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    Journal of Biomedical Optics 15�1�, 011109 �January/February 2010�

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    aser speckle contrast imaging in biomedical optics

    avid A. Boas arvard Medical School assachusetts General Hospital nthinoula A. Martinos Center for Biomedical Imaging 49 13th Street harlestown, Massachusetts 02129

    ndrew K. Dunn he University of Texas at Austin epartment of Biomedical Engineering University Station, C0800 ustin, Texas 78712

    Abstract. First introduced in the 1980s, laser speckle contrast imaging is a powerful tool for full-field imaging of blood flow. Recently laser speckle contrast imaging has gained increased attention, in part due to its rapid adoption for blood flow studies in the brain. We review the underlying physics of speckle contrast imaging and discuss recent de- velopments to improve the quantitative accuracy of blood flow mea- sures. We also review applications of laser speckle contrast imaging in neuroscience, dermatology and ophthalmology. © 2010 Society of Photo- Optical Instrumentation Engineers. �DOI: 10.1117/1.3285504�

    Keywords: laser speckle contrast; blood flow; biomedical imaging. Paper 09230SSR received Jun. 8, 2009; revised manuscript received Jul. 20, 2009; accepted for publication Jul. 29, 2009; published online Jan. 13, 2010.

    Introduction hen a photon scatters from a moving particle, its carrier

    requency is Doppler shifted. By analyzing the Doppler shift f the photon, or the distribution of Doppler shifts from a istribution of photons, it is possible to discern the dynamics f the particles scattering the light. Analogously, when coher- nt light scatters from a random medium, the scattered light roduces a random interference pattern called speckle. Move- ent of scattering particles within the random medium causes

    hase shifts in the scattered light and thus changes the random nterference pattern, producing temporal fluctuations in the peckle pattern that is analogous to the intensity fluctuations hat arise from Doppler shifts. The theoretical basis for ana- yzing speckle intensity fluctuations dates back to the late 960s with the development of dynamic light scattering.1,2

    here was extensive activity in the 1970s rigorously relating peckle temporal dynamics to various forms of particle dy- amics in dilute single-scattering suspensions.3–5 Extensions o highly scattering systems was made in the 1980s in various uises by Bonner and Nossal6 and Pine et al.7 While provid- ng detailed information about system dynamics, these meth- ds were slow at obtaining images of blood flow.8,9 A solution as presented in the 1980s using a camera to obtain a quick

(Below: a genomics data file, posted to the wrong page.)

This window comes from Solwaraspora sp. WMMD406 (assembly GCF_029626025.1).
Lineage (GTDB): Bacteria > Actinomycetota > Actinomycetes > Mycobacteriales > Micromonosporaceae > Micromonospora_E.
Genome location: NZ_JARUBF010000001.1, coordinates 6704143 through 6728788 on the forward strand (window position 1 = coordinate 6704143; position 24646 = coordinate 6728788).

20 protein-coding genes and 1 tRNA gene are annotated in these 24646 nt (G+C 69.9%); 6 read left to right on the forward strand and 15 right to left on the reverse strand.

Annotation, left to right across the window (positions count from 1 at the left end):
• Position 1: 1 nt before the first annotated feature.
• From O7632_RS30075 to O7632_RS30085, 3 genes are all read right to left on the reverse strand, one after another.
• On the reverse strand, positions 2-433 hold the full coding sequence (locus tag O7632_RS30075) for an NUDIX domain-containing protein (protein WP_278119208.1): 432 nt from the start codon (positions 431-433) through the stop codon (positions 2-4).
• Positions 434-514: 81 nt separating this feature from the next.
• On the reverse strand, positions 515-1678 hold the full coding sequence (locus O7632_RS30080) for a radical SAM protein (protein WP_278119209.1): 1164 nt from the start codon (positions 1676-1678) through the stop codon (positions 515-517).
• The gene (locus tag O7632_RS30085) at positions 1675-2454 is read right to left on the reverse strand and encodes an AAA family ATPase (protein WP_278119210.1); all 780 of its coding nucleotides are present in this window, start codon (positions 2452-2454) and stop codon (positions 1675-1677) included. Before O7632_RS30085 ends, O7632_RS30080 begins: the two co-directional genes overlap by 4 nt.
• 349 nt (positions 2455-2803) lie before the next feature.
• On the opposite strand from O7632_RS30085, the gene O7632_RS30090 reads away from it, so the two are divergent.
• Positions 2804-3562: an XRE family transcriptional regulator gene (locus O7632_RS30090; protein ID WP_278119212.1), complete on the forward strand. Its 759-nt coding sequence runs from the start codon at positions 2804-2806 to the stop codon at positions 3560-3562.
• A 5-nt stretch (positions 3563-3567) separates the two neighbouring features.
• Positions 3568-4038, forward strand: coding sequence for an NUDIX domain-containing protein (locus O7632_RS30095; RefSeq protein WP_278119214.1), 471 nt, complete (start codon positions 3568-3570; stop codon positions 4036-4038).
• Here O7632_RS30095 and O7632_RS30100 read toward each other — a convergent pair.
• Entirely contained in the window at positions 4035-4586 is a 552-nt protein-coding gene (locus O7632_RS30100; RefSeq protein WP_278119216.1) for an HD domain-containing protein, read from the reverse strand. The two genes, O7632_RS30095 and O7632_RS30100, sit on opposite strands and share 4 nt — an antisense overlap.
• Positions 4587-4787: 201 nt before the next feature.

napshot image of a time-integrated speckle pattern,10 from hich blood flow in the retina was estimated from the spatial

    tatistics of the speckle pattern. This method, laser speckle ontrast imaging �LSCI�, was advanced in the 1990s for im- ging blood flow in the retina and skin with the availability of aster digital acquisition and processing technologies.

    In the last decade, there has been an accelerated adoption f the technology as the neuroscience community has used it o measure blood flow in the brain, starting with Ref. 11. uring the last eight years, there have been more than 100 ublications on the topic, significantly advancing the theory nd application of laser speckle imaging. Bandyopadhyay et l.12 presented an important correction in the calculation of aser speckle contrast and its relation to temporal fluctuations.

    ddress all correspondence to: David A Boas, Harvard Medical School, Massa- husetts General Hospital, Anthinoula A. Martinos Center for Biomedical Imag- ng, 149 13th Street, Charlestown, Massachusetts 02129. Tel: 617-724-0130; ax: 617-643-5136; E-mail: dboas@nmr.mgh.harvard.edu

    ournal of Biomedical Optics 011109-

    An important calibration procedure for handling static scatter- ing �from the skull, for instance� that would otherwise con- found the estimate of blood flow from spatial laser speckle contrast was developed,13,14 while Li et al.15 showed that tem- poral laser speckle contrast imaging �TLSCI� is intrinsically less sensitive to static scattering. Recently, Kirkpatrick et al.16

    and Duncan et al.,17 presented important theoretical efforts quantifying the impact of speckle size and sampling windows on the statistics of laser speckle, and others have demon- strated more efficient algorithms for calculating speckle con- trast to enable real-time visualization.18,19 Finally, LSCI is be- ing implemented in multimodal imaging schemes to obtain additional information about the tissue.20–23